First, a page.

Steam piping and pipeline whipping, bowing, buckling and jumping are some of the phenomenon observed in the field due to improper design and inadequate commissioning procedures. As a result, ‘steam flood’, ‘cyclic steam stimulation’ and ‘SAGD’ operations experiences long steaming hold-ups, extended shutdowns, production losses and environmental clean-up

Steam pipelines up to 32" diameter and 30 km length, with 11 - 15 MPa design pressure and 250-340 deg C design temperature for quality of steam from 80 to 100%, are being designed with high strength material and thin wall designs. Although, designs are robust and utilizes proven stress analysis tools, but are often fail to address the common field issues of unequal warming, condensate buildup and severe slugging encountered during the commissioning and at the start of the new steaming cycle. Also, piping connections lack the provision to accommodate requisite thermal growth and/or the unequal thermal growth between steam piping, production piping, well heads, batteries headers, leading to severe steam leaks.

Steam pipeline and piping are designed with anchors and guides to deal with thermal growth in the horizontal plane. When steam is charged at the ambient temperature, the cooling of the steam in long length pipelines and resulting condensate build up cause thermal gradient in the pipe wall. This thermal gradient coupled with transition in the piping and pipeline elevations are mainly responsible for the bowing, jumping and whipping phenomenon. Pressure, temperature and strain gauge instrumentation should be installed at strategic location to closely monitor and execute uniform warming up to avoid whipping, bowing, buckling and jumping of steam piping and pipelines.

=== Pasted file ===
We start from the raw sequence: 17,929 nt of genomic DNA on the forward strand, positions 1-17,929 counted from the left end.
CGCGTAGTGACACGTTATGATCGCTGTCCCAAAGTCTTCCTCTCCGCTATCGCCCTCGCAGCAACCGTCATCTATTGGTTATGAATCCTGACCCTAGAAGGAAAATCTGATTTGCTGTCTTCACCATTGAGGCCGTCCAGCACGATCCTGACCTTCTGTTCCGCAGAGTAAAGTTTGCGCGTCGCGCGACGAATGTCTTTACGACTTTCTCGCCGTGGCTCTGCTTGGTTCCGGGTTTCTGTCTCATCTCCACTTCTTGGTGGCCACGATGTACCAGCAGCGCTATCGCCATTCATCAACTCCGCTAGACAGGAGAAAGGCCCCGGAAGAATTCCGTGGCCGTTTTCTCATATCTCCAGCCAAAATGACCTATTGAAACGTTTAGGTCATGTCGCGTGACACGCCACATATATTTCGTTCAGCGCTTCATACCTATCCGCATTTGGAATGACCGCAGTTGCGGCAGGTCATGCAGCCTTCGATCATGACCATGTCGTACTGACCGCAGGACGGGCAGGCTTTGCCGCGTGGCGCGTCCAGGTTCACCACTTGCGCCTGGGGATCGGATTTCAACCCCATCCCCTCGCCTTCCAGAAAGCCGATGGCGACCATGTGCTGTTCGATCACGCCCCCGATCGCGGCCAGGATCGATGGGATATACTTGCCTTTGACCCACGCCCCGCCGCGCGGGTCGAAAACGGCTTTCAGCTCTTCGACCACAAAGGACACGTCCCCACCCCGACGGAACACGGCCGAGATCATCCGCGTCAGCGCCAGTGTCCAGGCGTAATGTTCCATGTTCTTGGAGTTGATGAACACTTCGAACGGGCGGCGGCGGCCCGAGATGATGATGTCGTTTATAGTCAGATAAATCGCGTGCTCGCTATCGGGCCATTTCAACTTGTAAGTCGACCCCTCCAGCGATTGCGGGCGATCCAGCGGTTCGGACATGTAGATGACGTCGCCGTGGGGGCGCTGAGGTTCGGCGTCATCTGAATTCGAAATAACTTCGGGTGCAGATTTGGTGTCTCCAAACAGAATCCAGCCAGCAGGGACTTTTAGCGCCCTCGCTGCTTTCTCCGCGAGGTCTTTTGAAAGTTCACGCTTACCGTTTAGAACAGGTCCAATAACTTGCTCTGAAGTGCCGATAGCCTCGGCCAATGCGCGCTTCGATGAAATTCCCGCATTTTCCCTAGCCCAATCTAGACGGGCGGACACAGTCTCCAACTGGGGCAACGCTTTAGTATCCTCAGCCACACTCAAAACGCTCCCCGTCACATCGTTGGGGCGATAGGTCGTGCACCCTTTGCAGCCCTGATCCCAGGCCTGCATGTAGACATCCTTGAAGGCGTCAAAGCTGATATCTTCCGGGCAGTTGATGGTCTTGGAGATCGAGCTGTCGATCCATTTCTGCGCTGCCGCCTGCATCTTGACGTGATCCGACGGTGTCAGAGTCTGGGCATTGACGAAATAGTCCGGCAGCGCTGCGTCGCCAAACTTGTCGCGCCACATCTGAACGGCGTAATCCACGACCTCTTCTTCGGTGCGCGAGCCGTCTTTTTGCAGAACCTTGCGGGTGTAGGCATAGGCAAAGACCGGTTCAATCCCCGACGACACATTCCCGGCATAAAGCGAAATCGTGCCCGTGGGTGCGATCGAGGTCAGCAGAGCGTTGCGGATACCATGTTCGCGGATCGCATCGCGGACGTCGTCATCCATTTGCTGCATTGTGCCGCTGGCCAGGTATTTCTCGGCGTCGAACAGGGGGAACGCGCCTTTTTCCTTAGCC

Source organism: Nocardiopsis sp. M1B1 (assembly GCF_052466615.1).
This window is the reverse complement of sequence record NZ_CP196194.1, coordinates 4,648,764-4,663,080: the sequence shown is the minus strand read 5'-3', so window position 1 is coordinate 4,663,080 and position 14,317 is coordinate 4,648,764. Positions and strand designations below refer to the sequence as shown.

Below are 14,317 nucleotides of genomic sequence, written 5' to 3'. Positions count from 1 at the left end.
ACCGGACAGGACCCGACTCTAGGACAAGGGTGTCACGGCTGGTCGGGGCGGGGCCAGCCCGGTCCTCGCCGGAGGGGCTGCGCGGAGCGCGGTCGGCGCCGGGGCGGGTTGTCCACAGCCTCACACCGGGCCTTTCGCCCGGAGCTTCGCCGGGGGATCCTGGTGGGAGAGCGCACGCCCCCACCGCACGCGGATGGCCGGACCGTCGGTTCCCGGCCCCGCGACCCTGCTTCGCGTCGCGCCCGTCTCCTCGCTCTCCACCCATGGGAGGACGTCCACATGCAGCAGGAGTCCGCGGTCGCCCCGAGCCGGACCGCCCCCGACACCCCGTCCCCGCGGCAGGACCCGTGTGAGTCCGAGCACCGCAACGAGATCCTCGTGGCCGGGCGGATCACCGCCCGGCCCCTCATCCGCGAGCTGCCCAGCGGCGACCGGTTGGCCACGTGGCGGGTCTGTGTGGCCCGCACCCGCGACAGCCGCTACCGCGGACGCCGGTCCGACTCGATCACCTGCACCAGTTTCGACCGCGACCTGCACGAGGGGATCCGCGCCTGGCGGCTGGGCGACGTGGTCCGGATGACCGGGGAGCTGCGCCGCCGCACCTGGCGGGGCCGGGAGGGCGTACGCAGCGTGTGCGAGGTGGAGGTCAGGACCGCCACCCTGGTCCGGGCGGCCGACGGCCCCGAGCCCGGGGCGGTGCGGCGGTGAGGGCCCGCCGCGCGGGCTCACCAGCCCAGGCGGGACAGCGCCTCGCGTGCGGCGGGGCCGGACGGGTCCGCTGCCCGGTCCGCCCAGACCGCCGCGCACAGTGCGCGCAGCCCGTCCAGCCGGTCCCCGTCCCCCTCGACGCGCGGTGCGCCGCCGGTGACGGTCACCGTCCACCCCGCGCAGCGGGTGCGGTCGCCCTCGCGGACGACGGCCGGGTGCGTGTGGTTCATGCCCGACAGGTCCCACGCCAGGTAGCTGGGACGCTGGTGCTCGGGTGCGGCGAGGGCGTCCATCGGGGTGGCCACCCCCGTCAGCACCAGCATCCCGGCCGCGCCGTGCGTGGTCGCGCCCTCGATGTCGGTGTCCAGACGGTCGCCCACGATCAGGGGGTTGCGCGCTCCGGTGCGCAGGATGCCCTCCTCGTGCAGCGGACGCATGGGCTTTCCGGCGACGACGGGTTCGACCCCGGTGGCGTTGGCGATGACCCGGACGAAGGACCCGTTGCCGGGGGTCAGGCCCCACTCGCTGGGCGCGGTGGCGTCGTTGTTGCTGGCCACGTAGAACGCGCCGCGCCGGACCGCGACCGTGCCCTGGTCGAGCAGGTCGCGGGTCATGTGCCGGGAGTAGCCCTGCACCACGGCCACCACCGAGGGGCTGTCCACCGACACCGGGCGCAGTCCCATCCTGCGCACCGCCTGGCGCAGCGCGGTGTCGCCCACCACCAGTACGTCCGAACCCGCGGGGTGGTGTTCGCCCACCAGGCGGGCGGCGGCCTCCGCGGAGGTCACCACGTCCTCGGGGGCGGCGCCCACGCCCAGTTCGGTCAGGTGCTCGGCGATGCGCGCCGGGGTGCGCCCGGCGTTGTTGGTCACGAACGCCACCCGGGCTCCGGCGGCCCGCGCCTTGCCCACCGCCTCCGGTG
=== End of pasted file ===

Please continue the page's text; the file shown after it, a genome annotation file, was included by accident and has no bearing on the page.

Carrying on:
Every incident of whipping, bowing, buckling and jumping of steam piping & pipelines requires detailed integrity evaluation of the affected sections, prior to putting back into operation. Detailed assessment of wall thinning, ovality, dents and other mechanical damages are mandatory to comply with thin wall designs. The result in most incidents is complete replacement of the affected sections, requiring prolonged and costly shutdowns and risk to the producing reservoir due to lack of pressure.

This Poster Presentation will highlight the three areas where steam pipeline are vulnerable to leak and breakages.

  • Condensate induced steam hammer

  • Casing growth and stress loading of the wellheads.

  • Expansion loops and pipe anchors and Pipe Guides management.

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